Garibay, Pedro (1729–1815)
Garibay, Pedro (1729–1815)
Pedro Garibay (b. 1729; d. 1815), viceroy of Mexico (16 September 1808–19 July 1809). A Madrid-born military officer, Garibay arrived in New Spain after service in Europe and the Caribbean, eventually being promoted to the rank of field marshal before he retired. When Napoleon intervened in Spain in 1808, José de Iturrigaray, viceroy of Mexico, was overthrown because of his pro-Mexican sentiments in a coup led by Spanish merchants and supported by the Mexico City audiencia (royal court). As senior military figure in the colony, and thought by the conservatives to be easily manipulated, the elderly, infirm Garibay was appointed viceroy and eventually recognized by the caretaker government in Spain. Though his emasculated government lasted only ten months, he was honored in retirement and granted a large annual pension.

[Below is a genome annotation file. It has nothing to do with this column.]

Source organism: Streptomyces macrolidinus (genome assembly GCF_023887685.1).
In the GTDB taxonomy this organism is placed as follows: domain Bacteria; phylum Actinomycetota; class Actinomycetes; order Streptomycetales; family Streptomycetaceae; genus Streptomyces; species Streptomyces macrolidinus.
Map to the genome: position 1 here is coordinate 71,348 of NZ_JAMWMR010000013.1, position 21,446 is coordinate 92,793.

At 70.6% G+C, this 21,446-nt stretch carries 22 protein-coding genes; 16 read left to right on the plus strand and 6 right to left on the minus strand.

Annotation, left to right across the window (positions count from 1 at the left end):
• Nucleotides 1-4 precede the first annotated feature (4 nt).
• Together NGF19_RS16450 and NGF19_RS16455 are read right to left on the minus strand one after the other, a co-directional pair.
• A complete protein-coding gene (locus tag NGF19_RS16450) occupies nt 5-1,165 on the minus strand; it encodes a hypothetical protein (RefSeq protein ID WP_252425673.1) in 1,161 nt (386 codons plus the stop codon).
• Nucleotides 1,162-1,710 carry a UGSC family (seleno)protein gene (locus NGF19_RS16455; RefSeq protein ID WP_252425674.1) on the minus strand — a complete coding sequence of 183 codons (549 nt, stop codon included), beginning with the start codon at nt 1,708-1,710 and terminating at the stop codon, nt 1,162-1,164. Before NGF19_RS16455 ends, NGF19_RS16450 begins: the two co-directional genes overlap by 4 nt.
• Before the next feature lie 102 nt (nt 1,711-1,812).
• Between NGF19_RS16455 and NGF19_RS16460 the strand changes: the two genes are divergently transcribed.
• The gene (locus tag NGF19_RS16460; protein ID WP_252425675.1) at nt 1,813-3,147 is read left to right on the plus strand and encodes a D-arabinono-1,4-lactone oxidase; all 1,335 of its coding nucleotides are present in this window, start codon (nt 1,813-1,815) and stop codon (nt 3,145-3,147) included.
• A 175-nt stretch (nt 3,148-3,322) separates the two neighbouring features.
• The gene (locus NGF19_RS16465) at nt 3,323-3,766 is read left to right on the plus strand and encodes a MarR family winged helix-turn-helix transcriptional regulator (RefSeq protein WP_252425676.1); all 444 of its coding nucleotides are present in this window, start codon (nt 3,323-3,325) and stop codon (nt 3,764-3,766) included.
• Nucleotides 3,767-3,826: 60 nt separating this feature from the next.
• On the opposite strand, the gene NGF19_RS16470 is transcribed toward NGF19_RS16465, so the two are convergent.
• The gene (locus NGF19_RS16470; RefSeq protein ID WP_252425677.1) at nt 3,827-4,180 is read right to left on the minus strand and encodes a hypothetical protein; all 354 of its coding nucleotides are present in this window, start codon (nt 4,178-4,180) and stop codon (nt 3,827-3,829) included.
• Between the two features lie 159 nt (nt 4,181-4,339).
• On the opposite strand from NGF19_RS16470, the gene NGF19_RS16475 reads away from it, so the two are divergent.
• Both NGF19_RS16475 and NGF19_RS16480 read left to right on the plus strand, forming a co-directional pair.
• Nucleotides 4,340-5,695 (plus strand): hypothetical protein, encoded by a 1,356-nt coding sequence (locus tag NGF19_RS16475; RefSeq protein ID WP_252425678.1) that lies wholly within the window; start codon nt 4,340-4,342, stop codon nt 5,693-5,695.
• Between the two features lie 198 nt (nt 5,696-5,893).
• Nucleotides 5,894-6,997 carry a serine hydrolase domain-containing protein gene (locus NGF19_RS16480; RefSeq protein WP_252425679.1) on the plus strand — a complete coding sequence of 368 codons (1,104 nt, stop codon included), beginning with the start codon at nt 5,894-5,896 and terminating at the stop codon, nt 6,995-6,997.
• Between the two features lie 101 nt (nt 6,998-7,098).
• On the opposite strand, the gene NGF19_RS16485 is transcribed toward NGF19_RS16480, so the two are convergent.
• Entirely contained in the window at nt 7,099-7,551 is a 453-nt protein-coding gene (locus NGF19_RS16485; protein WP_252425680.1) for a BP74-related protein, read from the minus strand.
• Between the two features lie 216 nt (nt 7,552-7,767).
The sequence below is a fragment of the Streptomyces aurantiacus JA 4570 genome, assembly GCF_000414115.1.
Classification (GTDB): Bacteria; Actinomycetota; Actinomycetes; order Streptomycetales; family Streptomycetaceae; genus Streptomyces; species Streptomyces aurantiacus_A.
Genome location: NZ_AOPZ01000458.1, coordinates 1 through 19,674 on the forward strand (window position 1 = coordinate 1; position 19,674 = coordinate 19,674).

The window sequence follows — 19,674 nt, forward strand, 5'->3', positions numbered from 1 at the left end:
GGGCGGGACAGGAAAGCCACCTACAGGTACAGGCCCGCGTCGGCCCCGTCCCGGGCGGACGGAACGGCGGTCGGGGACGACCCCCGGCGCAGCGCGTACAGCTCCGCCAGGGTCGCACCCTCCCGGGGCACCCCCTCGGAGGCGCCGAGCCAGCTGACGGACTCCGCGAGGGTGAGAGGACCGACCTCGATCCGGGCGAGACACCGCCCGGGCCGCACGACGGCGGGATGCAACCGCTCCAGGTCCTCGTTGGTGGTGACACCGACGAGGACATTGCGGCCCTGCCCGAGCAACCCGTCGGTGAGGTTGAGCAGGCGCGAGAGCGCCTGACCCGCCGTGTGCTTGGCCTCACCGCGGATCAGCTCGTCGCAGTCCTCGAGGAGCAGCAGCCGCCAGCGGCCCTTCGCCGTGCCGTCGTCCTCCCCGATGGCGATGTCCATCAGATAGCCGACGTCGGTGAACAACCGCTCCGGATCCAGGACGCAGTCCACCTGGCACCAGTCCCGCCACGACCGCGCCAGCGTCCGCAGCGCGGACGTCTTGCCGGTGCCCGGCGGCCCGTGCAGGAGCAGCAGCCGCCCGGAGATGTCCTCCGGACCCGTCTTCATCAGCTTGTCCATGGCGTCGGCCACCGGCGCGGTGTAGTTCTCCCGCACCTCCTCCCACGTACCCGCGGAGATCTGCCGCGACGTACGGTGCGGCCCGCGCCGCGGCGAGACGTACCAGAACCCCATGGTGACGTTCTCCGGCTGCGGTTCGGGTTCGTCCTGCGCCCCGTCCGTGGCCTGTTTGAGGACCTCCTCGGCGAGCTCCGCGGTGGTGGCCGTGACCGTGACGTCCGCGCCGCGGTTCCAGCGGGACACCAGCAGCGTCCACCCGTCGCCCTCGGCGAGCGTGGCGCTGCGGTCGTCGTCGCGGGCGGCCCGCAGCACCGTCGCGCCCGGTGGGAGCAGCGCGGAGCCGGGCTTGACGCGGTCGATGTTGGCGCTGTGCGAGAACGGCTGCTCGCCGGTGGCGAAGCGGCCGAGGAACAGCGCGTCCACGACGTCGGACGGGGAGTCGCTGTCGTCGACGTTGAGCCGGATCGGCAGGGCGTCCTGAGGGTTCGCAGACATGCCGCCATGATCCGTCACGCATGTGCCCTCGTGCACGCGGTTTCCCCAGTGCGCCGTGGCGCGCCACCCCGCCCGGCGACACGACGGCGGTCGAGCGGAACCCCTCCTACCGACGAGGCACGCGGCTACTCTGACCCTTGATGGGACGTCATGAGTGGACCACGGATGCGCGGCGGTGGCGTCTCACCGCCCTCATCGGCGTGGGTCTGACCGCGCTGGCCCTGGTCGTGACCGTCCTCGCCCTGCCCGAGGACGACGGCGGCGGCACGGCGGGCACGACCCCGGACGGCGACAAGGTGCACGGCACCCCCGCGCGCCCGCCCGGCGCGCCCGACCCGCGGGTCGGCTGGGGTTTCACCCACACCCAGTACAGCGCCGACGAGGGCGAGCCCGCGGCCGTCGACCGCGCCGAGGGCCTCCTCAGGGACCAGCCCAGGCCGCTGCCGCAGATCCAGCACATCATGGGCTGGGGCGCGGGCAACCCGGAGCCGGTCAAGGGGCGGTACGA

Manuel Rivera Cambas, Los gobernantes de México, vol. 3 (1964), pp. 243-255.
Christon I. Archer, The Army in Bourbon Mexico, 1760–1810 (1977).
Timothy E. Anna, The Fall of the Royal Government in Mexico City (1978).
Eric Van Young
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